Welcome to issue #16! Last week’s exciting news on the release of Swift 2.2 has been followed up by an official blog post detailing the new features. Check it out if you haven’t already.

Also of interest is that Apple started a new beta program for Safari, Safari Technology Preview. This doesn’t have much to do with Swift, but to me it seems like perhaps Swift’s openness is starting to influence more teams within Apple. Maybe? The recent CareKit announcement also supports this theory. Anyway, I’m still hoping for an open source Xcode. 😁

Starter tasks

  • SR-1112: Wrong suggestion by Fix-it for if let unused vars
  • SR-1022: Missing “unused result” warning for #selector
  • SR-1005: SwiftPM port to Foundation
  • SR-1111: Non-optimized builds should avoid redundant thick_to_objc_metatype conversions
  • SR-1115: Adding initializers to Int and UInt to convert from UnsafePointer and UnsafeMutablePointer (SE-0016)

Submit a task by sending a pull request or opening an issue.

Commits and pull requests

There’s a new Swift 2.2.x milestone on GitHub with 19 issues closed and 2 issues open (as of this writing). I haven’t seen official announcements about a Swift 2.2.1 (or 2.2.x) release, but it looks like this patch release will be coming soon.

Kyle Yoon completed a corelibs-xctest starter task that added XCTestCase.expectationForNotification(). This adds a convenient way to setup asynchronous tests for NSNotification on Linux. 👏

Mike Griepentrog opened a pull request for an initial implementation of NSURLCredential.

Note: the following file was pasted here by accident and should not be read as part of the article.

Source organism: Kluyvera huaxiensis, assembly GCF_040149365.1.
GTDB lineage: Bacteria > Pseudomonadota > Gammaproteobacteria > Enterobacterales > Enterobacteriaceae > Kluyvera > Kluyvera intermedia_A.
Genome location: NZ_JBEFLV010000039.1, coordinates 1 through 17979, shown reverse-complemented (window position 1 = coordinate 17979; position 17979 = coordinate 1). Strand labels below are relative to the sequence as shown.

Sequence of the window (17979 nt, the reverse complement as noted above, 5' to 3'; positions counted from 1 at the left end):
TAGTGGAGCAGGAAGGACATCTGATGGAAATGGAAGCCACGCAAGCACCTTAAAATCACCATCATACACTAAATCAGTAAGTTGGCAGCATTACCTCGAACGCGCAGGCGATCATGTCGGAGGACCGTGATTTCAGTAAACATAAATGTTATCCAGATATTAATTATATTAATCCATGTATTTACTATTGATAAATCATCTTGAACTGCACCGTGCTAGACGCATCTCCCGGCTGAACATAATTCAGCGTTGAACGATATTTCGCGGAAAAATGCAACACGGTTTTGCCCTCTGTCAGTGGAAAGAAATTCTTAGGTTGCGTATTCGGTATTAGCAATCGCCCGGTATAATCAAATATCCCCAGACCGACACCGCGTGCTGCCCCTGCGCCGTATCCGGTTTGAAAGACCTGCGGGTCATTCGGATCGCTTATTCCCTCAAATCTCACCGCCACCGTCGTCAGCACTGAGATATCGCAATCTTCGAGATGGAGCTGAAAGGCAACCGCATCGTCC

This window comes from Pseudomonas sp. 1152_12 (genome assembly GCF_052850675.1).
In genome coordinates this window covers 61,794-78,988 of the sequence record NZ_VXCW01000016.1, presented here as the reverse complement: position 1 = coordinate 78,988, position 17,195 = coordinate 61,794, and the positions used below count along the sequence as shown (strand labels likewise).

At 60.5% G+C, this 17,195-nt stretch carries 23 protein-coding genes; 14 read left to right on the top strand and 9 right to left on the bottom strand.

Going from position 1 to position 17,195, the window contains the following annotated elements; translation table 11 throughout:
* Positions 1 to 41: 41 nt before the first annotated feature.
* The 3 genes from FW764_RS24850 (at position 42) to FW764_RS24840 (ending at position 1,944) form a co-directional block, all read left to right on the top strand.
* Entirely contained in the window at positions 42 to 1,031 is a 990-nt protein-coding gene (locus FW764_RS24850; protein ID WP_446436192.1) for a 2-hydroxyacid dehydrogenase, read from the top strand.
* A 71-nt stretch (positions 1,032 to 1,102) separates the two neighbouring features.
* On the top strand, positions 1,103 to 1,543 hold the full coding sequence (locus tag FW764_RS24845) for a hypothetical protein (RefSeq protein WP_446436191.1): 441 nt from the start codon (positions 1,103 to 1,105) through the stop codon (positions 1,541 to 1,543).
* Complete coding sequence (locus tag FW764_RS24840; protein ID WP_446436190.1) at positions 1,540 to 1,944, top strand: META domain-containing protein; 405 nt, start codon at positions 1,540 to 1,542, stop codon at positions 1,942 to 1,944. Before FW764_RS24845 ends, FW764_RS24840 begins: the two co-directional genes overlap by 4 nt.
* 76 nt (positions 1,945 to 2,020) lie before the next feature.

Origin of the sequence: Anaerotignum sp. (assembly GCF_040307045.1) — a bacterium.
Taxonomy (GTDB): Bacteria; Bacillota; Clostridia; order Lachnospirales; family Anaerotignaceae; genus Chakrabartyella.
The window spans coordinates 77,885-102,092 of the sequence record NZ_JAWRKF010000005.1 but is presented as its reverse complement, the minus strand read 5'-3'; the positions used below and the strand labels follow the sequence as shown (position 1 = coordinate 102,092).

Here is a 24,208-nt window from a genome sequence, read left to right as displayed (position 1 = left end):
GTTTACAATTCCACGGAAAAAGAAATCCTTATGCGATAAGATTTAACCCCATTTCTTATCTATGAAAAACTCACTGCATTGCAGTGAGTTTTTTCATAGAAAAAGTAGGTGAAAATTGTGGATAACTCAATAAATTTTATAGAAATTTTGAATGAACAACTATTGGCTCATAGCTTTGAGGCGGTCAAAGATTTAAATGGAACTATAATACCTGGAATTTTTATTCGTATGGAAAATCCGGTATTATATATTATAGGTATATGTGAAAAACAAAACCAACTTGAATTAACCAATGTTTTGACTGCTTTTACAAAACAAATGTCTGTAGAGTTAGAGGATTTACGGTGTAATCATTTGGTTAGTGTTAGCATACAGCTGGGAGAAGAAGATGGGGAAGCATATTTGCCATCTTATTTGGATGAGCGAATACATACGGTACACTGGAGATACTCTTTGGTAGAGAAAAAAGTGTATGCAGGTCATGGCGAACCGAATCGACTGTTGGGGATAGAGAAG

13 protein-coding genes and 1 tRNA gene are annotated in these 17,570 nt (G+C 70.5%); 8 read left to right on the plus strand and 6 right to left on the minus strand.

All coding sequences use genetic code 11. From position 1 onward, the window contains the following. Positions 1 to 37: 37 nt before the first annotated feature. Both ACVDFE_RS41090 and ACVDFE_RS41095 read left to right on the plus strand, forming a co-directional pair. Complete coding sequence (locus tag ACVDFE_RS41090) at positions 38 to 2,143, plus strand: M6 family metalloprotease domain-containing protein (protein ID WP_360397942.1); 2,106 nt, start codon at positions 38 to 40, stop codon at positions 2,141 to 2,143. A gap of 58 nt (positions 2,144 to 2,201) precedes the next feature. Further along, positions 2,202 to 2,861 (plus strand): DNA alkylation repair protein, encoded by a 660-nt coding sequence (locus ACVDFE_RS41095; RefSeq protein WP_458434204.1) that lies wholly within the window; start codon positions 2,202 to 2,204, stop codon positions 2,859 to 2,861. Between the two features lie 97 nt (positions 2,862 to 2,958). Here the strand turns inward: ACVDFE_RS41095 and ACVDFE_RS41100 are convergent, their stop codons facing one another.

Jordan Rose opened a pull request for a work-in-progress for SE-0055: Make unsafe pointer nullability explicit using Optional.

Manav Gabhawala merged a pull request to clean up parsing of function parameter attributes, among other things. “This pull request cleans up parsing of parameter attributes by parsing the inout, let and var tokens better. It cleans up the implementation to work better with SE-0003 by giving better fix-its and diagnostics for var as parameter attributes. It implements SE-0053 to disallow let as an attribute. It provides better fix-its for inout that are either duplicated or misplaced to better implement SE-0031.” 😎

Joe Groff opened a pull request to fix crashes when calling C functions imported as protocol extension methods.

Pushkar Kulkarni fixed a stack corruption issue in CFRegularExpression. 🤓

Nate Cook merged a pull request that makes Array’s conformance to RangeReplaceableCollection visible.

Joe Groff added support for importing Objective-C generics as generic classes in Swift.

Brian Gesiak opened a pull request that adds XCTestSuite announcements to corelibs-xctest. “This makes the swift-corelibs-xctest and Apple XCTest versions of XCTestObservation identical, bringing us closer to our Swift 3 goal of API parity.” 🙌